Where Meals Are Delivered
We have always had a good hunch where our customers were located. But enough of gut decisions; we wanted to confirm it.
For the past year Munchery has served thousands of meals across the beautiful city of San Francisco and we wanted to take a closer look at the data. Here’s a peek at what the order geography looks like today:
We are thrilled to report that we have fulfilled orders from every possible ZIP code in San Francisco, including Treasure Island. Honestly, we didn’t even know that Treasure Island was officially part of San Francisco when we first started Munchery.
To satisfy our own curiosity, we overlayed the previous order chart with the distribution of our customer base across all the neighborhoods. We want to see which neighborhoods have a larger customer base than others, and check whether there are any big discrepancies (such as a small percentage of customers ordering a lot, or a large percentage of customers making few orders). The below chart shows that for the most part, percentages of orders and customers align.
SOMA is King
Currently one neighborhood dominates in the Munchery statistics: SOMA. It’s a large one too. Random urban trivia for today: SOMA has not one, not two, but three separate ZIP codes: 94103 (“classic” SOMA?), 94105 (towards Embarcadero), and 94107, which overlaps with Potrero Hill! See the map below if you are not familiar with the area. In reality the bar chart for SOMA would be off the charts if we were to combine these three zones together.
As many of you are aware SOMA is one of the top areas in the city for new business growth. It has plenty of modernized office space at reasonable prices, plus it’s near many transportation hubs including Caltrain, BART, Muni and freeway access.
Munchery’s early adopters are busy professionals, many of whom are startup entrepreneurs working long hours that left them little time for shopping, prepping and cooking food. They were screaming for an alternative to greasy takeout. Knowing that our delicious meals bring joy to the people hatching bold, new ideas positively gives us goosebumps! The additional added convenience of online ordering, reliable delivery, and affordability over almost any other similar option makes us a no-brainer mealtime decision. We sincerely thank these early adopters for their continued support.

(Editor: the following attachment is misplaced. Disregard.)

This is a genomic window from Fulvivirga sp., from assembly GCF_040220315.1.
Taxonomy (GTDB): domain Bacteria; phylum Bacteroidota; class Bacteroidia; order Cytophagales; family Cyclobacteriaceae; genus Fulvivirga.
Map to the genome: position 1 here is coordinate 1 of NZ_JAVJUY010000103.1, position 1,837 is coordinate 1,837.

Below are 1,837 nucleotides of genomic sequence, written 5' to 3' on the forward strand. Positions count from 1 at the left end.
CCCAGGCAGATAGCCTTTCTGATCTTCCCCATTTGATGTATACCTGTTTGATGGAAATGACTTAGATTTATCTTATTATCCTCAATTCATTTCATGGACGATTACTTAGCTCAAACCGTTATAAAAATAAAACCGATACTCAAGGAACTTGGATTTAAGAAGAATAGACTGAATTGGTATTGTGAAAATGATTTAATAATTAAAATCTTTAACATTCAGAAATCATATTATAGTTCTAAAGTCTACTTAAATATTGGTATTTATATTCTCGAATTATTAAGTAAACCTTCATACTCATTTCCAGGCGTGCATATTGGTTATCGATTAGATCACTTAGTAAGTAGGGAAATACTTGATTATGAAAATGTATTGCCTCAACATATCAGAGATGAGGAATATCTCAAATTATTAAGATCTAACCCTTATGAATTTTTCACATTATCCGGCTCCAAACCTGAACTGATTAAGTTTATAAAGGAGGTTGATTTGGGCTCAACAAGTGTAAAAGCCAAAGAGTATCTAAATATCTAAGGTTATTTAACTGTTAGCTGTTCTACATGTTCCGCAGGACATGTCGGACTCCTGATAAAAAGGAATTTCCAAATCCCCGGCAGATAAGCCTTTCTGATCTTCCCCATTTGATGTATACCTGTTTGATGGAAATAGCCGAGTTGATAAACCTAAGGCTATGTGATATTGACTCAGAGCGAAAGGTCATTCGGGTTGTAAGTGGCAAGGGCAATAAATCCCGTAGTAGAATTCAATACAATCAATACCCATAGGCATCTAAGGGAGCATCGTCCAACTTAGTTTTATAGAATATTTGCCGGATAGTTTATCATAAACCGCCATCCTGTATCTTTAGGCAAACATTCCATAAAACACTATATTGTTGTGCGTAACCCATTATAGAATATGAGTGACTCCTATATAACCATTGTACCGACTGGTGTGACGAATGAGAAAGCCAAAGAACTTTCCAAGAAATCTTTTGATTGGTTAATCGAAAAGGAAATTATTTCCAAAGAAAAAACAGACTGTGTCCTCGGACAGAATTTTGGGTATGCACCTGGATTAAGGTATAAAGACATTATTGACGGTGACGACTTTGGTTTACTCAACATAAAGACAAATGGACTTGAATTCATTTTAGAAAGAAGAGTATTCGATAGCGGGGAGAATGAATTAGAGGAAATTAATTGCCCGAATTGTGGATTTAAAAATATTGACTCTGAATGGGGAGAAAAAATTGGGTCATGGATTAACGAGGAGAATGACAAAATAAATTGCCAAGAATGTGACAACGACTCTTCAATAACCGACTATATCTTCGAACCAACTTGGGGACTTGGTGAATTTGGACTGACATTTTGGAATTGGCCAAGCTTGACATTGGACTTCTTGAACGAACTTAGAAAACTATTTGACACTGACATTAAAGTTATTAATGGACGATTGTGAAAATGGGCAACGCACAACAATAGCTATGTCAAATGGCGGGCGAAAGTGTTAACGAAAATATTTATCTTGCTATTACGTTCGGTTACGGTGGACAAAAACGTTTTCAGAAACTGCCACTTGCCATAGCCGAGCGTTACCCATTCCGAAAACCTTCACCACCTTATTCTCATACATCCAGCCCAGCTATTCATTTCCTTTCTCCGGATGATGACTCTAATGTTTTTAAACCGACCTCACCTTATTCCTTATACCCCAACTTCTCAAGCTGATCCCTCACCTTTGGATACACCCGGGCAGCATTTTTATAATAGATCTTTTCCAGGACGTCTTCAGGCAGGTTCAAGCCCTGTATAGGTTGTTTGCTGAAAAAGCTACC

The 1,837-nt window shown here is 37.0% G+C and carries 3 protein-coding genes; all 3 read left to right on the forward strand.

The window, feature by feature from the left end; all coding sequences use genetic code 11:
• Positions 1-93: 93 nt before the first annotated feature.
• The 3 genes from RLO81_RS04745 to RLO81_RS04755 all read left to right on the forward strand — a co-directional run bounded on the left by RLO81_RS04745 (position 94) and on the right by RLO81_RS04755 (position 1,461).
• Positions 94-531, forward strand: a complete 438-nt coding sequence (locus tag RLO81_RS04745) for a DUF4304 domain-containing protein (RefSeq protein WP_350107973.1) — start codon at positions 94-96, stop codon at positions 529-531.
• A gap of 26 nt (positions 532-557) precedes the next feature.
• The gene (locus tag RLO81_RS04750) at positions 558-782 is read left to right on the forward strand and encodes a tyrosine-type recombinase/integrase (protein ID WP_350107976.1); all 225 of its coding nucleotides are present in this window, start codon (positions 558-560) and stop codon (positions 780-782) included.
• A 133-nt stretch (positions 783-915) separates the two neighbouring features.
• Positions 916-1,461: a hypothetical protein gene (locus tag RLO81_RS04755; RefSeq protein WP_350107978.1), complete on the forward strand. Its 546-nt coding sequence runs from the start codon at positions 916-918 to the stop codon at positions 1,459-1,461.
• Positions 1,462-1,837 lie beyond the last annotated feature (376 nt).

Of course, we are quickly spreading out from SOMA. There’s recognizable growth in Russian Hill and Nob Hill, followed by the Mission and Bernal neighborhoods.
The Delight of New Parents
Customers from Noe Valley make up another key group: many of them have young children (yup, this fits the family-friendly stereotype that Noe has). But of course we have parents as customers all over town. In case you didn’t know, San Francisco is not a family-dominated city. Only about 58,000 households have children (versus 265,000 households that don’t). Out of these 58,000 households, we are delighted to serve this group since they arguably need our service the most (our gift cards are also a super popular gift for new parents).
Who Tips And How Much
This is a sensitive topic for everyone. Shortly after we provided customers the ability to tip our delivery drivers online via their credit card, we took extra measures to ensure each customer is treated with the highest level of service, regardless of their tipping rate. Our billing system ensures that we are blind to that data on a per-customer basis. But as an aggregate, we couldn’t help but take a peek at how the tipping data we do have aligns with geography. Here’s the complete chart with the median tip dollar amount per order.
Keep in mind that this data only accounts for credit card tips, and does not include cash tips that many of our generous customers also give out. Nevertheless, we just think it’s interesting to look at the aggregate data (we’re all geeks). A typical credit card tip is about $3 to $5 per order.
So, how else do we interpret all this data? It’s interesting, but I think that’s about it. It’s not something we want to over-analyze or come to any hasty conclusions about. As we look at the geographical distribution, it only emboldens our efforts to democratize the personal chef experience.
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